- 1991 – Jeremy Wade Delle committed suicide in his high-school class in Richardson, Texas, inspiring the Pearl Jam song "Jeremy".
- 1857 – An earthquake registering 7.9 Mw ruptured part of the San Andreas Fault in central and southern California.
- 1917 – First World War: Troops of the British Empire defeated Ottoman forces at the Battle of Rafa on the Sinai–Palestine border in present-day Rafah.
- 1972 – The Los Angeles Lakers of the National Basketball Association lost to the Milwaukee Bucks, ending a 33-game winning streak, the longest of any team in American professional sports.
- 1992 – Radio astronomers Aleksander Wolszczan and Dale Frail announced the discovery of two planets orbiting the pulsar PSR B1257+12 (depicted), generally considered the first definitive detection of an exoplanet.
- 2015 – Contaminated beer served at a funeral in Tete Province, Mozambique, killed 75 people and made at least 230 others ill.
- AD 9 – The Western Han dynasty of China ended after the throne was usurped by Wang Mang, who founded the Xin dynasty.
- 1475 – Moldavian–Ottoman Wars: Stephen the Great led Moldavian forces to defeat an Ottoman attack under Hadım Suleiman Pasha near Vaslui in what is now Romania.
- 1863 – Service began on the Metropolitan Railway (construction depicted) between Paddington and Farringdon Street, today the oldest segment of the London Underground.
- 1923 – Lithuanian residents of the Memel Territory rebelled against the League of Nations decision to leave the area as a mandated region under French control.
- 2007 – A general strike began in Guinea as an attempt to force President Lansana Conté to resign, eventually resulting in the appointment of two new prime ministers.
- 1055 – Theodora Porphyrogenita (pictured) became the sole ruler of the Byzantine Empire after the death of her brother-in-law Constantine IX Monomachos.
- 1787 – German-born British astronomer William Herschel discovered two Uranian moons, later named Oberon and Titania by his son John.
- 1863 – American Civil War: The Battle of Arkansas Post concluded with the Union Army capturing a fort near the mouth of the Arkansas River.
- 1923 – Troops from France and Belgium invaded the Ruhr to force the Weimar Republic to pay reparations in the aftermath of World War I.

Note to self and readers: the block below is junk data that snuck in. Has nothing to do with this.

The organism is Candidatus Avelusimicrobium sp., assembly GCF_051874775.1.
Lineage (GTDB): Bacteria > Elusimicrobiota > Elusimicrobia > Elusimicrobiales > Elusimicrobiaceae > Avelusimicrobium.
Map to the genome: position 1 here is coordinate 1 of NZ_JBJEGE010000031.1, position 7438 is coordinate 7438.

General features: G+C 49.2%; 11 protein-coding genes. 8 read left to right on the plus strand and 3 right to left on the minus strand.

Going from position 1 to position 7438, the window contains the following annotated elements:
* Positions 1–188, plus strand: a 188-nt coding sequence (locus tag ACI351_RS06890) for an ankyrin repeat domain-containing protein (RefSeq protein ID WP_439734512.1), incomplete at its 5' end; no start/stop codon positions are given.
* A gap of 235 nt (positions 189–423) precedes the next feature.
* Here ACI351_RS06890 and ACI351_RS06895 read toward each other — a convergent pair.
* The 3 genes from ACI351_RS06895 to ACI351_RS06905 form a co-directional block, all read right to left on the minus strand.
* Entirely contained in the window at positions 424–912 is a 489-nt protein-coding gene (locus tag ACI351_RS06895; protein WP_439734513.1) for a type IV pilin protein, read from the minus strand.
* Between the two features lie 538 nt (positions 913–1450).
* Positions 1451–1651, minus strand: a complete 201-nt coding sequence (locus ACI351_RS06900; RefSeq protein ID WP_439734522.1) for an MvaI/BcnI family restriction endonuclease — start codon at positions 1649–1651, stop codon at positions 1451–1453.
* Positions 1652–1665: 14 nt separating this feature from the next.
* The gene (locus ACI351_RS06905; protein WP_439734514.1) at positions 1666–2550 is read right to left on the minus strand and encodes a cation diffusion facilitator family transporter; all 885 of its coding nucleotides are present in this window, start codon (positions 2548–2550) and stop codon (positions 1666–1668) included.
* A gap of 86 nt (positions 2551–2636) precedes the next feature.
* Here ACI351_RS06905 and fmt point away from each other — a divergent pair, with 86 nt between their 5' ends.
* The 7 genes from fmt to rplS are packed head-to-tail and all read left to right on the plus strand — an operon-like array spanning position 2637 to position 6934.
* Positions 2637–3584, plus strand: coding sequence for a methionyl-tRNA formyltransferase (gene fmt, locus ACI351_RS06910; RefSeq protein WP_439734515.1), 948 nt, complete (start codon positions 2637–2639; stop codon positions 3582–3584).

- 2013 – French special forces failed in an attempted rescue of a DGSE agent, who had been taken hostage in 2009 by al-Shabaab, in Buulo Mareer, Somalia.
- 1554 – Bayinnaung, who later assembled the largest empire in the history of mainland Southeast Asia, was crowned king of the Burmese Toungoo dynasty.
- 1777 – Mission Santa Clara de Asís (pictured), a Spanish mission in California that formed the basis of both the city of Santa Clara and Santa Clara University, was established by the Franciscans.
- 1918 – An underground explosion at a coal mine in Staffordshire, England, killed 155 men and boys.
- 1964 – Rebels led by John Okello overthrew Sultan Jamshid bin Abdullah, ending 200 years of Arab dominance in Zanzibar.
- 2010 – Iranian physicist Massoud Ali-Mohammadi was assassinated while leaving home for the University of Tehran, where he was a professor.
- 1797 – French Revolutionary Wars: A naval battle off the coast of Brittany between two British frigates and a French ship of the line ended with hundreds of deaths when the latter ran aground.
- 1842 – First Anglo-Afghan War: William Brydon, an assistant surgeon in the British Army, arrived at Jalalabad as the sole European of the 14,000 people retreating from Kabul to evade capture or death.
- 1915 – About 30,000 people were killed when an earthquake struck the Province of L'Aquila in Italy.
- 1972 – Bernice Gera won a sex-discrimination lawsuit against the National Association of Professional Baseball Leagues, allowing her to become the first female professional baseball umpire.
- 2012 – The Italian cruise ship Costa Concordia ran aground on a reef and capsized (wreck pictured) off Isola del Giglio, Tuscany.
- 1301 – King Andrew III died without any male heirs, ending the Árpád dynasty, which had ruled Hungary since the late 9th century.
- 1900 – Giacomo Puccini's opera Tosca, based on the play La Tosca by French dramatist Victorien Sardou, premiered at the Teatro Costanzi in Rome.
- 1939 – Norway claimed Queen Maud Land, a 2.7-million km2 (1.0-million sq mi) region of Antarctica, as a dependent territory.
- 1957 – Hindu spiritual leader Kripalu Maharaj (pictured) was named the fifth original jagadguru, meaning 'world teacher'.
- 1973 – Elvis Presley's concert Aloha from Hawaii via Satellite was broadcast live, setting a record as the most watched broadcast by an individual entertainer in television history.
- 1815 – War of 1812: American frigate USS President, commanded by Commodore Stephen Decatur, was captured by a squadron of four British frigates.
- 1937 – Spanish Civil War: Nationalist and Republican forces both withdrew after suffering heavy losses, ending the Second Battle of the Corunna Road.
- 1947 – The mutilated corpse of the Black Dahlia, a 22-year-old woman whose murder is one of the most famous unsolved crimes in the U.S., was found in Leimert Park, Los Angeles.
- 1962 – The Derveni papyrus (fragment pictured), the oldest surviving manuscript in Europe, was discovered in Macedonia, northern Greece.
- 1975 – Portugal and the nationalist factions UNITA, the MPLA and the FNLA signed the Alvor Agreement, ending the Angolan War of Independence.
- 1537 – Sir Francis Bigod began an armed rebellion of English Catholics against King Henry VIII and the English Parliament.
- 1780 – Anglo-Spanish War: The Royal Navy gained their first major naval victory over their European enemies in the war when they defeated a Spanish squadron in the Battle of Cape St. Vincent.